Blockchain technology has gained massive acclaim and hype over the last couple years. While the tech is relatively synonymous with cryptocurrencies likes Bitcoin, Ether, and various other digital monies, its abilities lend revolutionary new capacities to a plethora of industries and verticals.
While the technology is by no means fully developed or understood in terms of its potential applications, the immutable system possesses great ability to transform much of business and governmental operations. This notion is founded in the many places and various ways it is experimented with and applied today.
To help shine a light on blockchain technology's far-reaching implications, here are several ways in which blockchain is currently used outside the realms of cryptocurrency.
Creation of Smart Contracts
Smart contracts are not a new concept. In fact, the notion was first proposed by Nick Szabo in 1994, long before blockchain technology had been conceptualized, let alone created.
". . . New institutions, and new ways to formalize the relationships that make up these institutions, are now made possible by the digital revolution. I call these new contracts "smart", because they are far more functional than their inanimate paper-based ancestors. No use of artificial intelligence is implied. A smart contract is a set of promises, specified in digital form, including protocols within which the parties perform on these promises."
Szabo's idea would come to fruition over a decade later, thanks to the creation of blockchain technology. Based on - and founded within - this system, smart contracts are digital versions of their paper-counterparts; legally-binding, programmable digital documents.
Under this digital paradigm, smart contracts detail a set of obligations and limitations for an agreement to operate within. However, when the contract's terms have been met, a third-party system releases the necessary funds, thereby eliminating the need for human intervention, and folly.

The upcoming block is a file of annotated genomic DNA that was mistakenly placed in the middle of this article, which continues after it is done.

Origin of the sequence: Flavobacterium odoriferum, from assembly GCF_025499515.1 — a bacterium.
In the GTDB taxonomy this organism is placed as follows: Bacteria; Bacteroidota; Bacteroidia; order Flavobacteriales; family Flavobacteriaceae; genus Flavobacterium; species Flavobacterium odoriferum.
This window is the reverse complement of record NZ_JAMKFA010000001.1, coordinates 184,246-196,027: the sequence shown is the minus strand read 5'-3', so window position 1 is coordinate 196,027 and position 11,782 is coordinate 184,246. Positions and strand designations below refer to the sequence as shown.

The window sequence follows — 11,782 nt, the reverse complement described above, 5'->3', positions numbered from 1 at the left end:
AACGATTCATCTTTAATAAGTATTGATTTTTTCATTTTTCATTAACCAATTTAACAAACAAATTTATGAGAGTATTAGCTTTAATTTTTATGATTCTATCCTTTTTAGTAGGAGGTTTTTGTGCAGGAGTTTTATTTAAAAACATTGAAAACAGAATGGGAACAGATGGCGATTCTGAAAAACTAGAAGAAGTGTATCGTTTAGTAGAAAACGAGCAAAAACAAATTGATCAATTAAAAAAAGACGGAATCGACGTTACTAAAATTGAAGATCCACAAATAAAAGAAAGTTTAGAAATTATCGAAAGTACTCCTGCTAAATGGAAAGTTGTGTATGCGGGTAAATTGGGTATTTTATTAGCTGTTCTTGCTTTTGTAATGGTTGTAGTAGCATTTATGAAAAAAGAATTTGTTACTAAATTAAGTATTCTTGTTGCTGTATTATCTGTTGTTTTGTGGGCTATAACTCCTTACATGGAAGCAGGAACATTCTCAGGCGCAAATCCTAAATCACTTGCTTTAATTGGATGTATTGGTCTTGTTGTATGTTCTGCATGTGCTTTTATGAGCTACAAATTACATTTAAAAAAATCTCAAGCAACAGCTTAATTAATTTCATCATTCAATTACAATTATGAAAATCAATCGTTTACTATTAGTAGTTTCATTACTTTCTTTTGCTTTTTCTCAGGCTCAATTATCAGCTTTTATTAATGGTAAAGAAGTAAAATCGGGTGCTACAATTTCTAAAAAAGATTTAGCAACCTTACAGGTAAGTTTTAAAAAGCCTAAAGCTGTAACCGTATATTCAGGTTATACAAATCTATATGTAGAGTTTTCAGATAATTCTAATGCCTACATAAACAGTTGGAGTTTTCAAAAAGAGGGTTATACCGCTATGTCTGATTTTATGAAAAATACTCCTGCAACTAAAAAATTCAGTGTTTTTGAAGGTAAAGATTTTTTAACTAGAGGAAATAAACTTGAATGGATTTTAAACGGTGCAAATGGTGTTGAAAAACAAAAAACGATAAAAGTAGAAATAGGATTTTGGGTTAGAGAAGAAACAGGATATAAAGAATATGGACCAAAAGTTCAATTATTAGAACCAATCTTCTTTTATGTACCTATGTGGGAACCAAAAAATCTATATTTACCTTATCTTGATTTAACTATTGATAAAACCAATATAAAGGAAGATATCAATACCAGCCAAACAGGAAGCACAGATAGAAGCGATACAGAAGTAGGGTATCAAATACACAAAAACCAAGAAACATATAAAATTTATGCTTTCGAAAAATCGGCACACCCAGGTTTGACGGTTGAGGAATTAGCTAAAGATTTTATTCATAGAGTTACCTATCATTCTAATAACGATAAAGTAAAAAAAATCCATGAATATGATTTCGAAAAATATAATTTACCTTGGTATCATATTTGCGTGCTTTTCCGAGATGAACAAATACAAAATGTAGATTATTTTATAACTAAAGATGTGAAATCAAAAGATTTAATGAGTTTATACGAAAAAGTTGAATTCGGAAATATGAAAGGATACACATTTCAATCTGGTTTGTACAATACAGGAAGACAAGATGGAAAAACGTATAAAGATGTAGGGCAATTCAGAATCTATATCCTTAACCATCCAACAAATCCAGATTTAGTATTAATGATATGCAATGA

The autonomous nature of these contracts breeds a new model for legal systems and business agreements to be virtuously implemented and adhered to.
Augmented Cybersecurity and Identity Authentication
Cybersecurity is a major issue in today's world, wrought with complex and difficult-to-solve concerns.
Blockchain technology provides a potential solution to many of the related problems as the system enacts a protocol in which communications are transmitted and verified through intricate cryptographic methods that confirm data as coming from an expected and trusted source.
Using a sophisticated set of authentication rules and regulations, a Keyless Signature Infrastructure (KSI) verifies transactions as authentic. This methodology is extremely stable and greatly diminishes a hacker's ability to intercept sensitive information as it utilizes code which grants or denies access to data based on a command's source. Major corporations like Verizon have implemented blockchain technologies in this way.
Furthermore, this system provides greater transparency and trust around digital identities through its immutable and secure structure. This means that businesses need not continue to rely on easily-hacked passwords stored in central (aka highly hackable) servers. This is because blockchain technology presents authentication hurdles on public key cryptography; this ensures that a transaction is enacted by the expected key.